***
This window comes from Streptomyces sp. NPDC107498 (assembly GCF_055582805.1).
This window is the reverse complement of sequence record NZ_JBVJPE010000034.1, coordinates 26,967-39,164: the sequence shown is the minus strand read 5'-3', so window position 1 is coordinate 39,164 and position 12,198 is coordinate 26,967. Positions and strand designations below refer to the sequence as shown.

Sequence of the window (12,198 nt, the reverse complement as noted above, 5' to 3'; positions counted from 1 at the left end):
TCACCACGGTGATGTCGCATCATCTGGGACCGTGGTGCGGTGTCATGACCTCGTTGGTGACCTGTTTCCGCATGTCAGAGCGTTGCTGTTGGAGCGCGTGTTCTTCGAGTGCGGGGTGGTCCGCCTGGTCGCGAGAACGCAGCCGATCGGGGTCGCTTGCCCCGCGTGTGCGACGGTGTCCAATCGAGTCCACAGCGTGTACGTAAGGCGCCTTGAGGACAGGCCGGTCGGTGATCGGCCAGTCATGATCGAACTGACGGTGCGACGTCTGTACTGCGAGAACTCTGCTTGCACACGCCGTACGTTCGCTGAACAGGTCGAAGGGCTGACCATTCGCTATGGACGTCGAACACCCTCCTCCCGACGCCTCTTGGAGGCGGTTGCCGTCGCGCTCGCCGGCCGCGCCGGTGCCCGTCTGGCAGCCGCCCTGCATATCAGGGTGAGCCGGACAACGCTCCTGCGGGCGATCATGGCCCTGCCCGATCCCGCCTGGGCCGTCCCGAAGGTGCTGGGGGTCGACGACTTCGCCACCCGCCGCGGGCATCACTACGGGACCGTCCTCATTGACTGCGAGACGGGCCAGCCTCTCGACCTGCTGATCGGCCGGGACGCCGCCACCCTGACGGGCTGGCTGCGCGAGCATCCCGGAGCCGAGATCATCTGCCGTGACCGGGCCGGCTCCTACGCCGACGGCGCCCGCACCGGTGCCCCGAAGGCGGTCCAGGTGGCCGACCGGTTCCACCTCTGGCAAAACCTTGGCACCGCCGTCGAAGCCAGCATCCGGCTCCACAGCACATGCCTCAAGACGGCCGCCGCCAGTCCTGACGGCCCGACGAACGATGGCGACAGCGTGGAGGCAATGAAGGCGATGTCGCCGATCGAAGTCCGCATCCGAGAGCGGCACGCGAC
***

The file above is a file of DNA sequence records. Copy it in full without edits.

This window comes from Streptomyces sp. NPDC107498 (assembly GCF_055582805.1).
This window is the reverse complement of sequence record NZ_JBVJPE010000034.1, coordinates 26,967-39,164: the sequence shown is the minus strand read 5'-3', so window position 1 is coordinate 39,164 and position 12,198 is coordinate 26,967. Positions and strand designations below refer to the sequence as shown.

Sequence of the window (12,198 nt, the reverse complement as noted above, 5' to 3'; positions counted from 1 at the left end):
TCACCACGGTGATGTCGCATCATCTGGGACCGTGGTGCGGTGTCATGACCTCGTTGGTGACCTGTTTCCGCATGTCAGAGCGTTGCTGTTGGAGCGCGTGTTCTTCGAGTGCGGGGTGGTCCGCCTGGTCGCGAGAACGCAGCCGATCGGGGTCGCTTGCCCCGCGTGTGCGACGGTGTCCAATCGAGTCCACAGCGTGTACGTAAGGCGCCTTGAGGACAGGCCGGTCGGTGATCGGCCAGTCATGATCGAACTGACGGTGCGACGTCTGTACTGCGAGAACTCTGCTTGCACACGCCGTACGTTCGCTGAACAGGTCGAAGGGCTGACCATTCGCTATGGACGTCGAACACCCTCCTCCCGACGCCTCTTGGAGGCGGTTGCCGTCGCGCTCGCCGGCCGCGCCGGTGCCCGTCTGGCAGCCGCCCTGCATATCAGGGTGAGCCGGACAACGCTCCTGCGGGCGATCATGGCCCTGCCCGATCCCGCCTGGGCCGTCCCGAAGGTGCTGGGGGTCGACGACTTCGCCACCCGCCGCGGGCATCACTACGGGACCGTCCTCATTGACTGCGAGACGGGCCAGCCTCTCGACCTGCTGATCGGCCGGGACGCCGCCACCCTGACGGGCTGGCTGCGCGAGCATCCCGGAGCCGAGATCATCTGCCGTGACCGGGCCGGCTCCTACGCCGACGGCGCCCGCACCGGTGCCCCGAAGGCGGTCCAGGTGGCCGACCGGTTCCACCTCTGGCAAAACCTTGGCACCGCCGTCGAAGCCAGCATCCGGCTCCACAGCACATGCCTCAAGACGGCCGCCGCCAGTCCTGACGGCCCGACGAACGATGGCGACAGCGTGGAGGCAATGAAGGCGATGTCGCCGATCGAAGTCCGCATCCGAGAGCGGCACGCGAC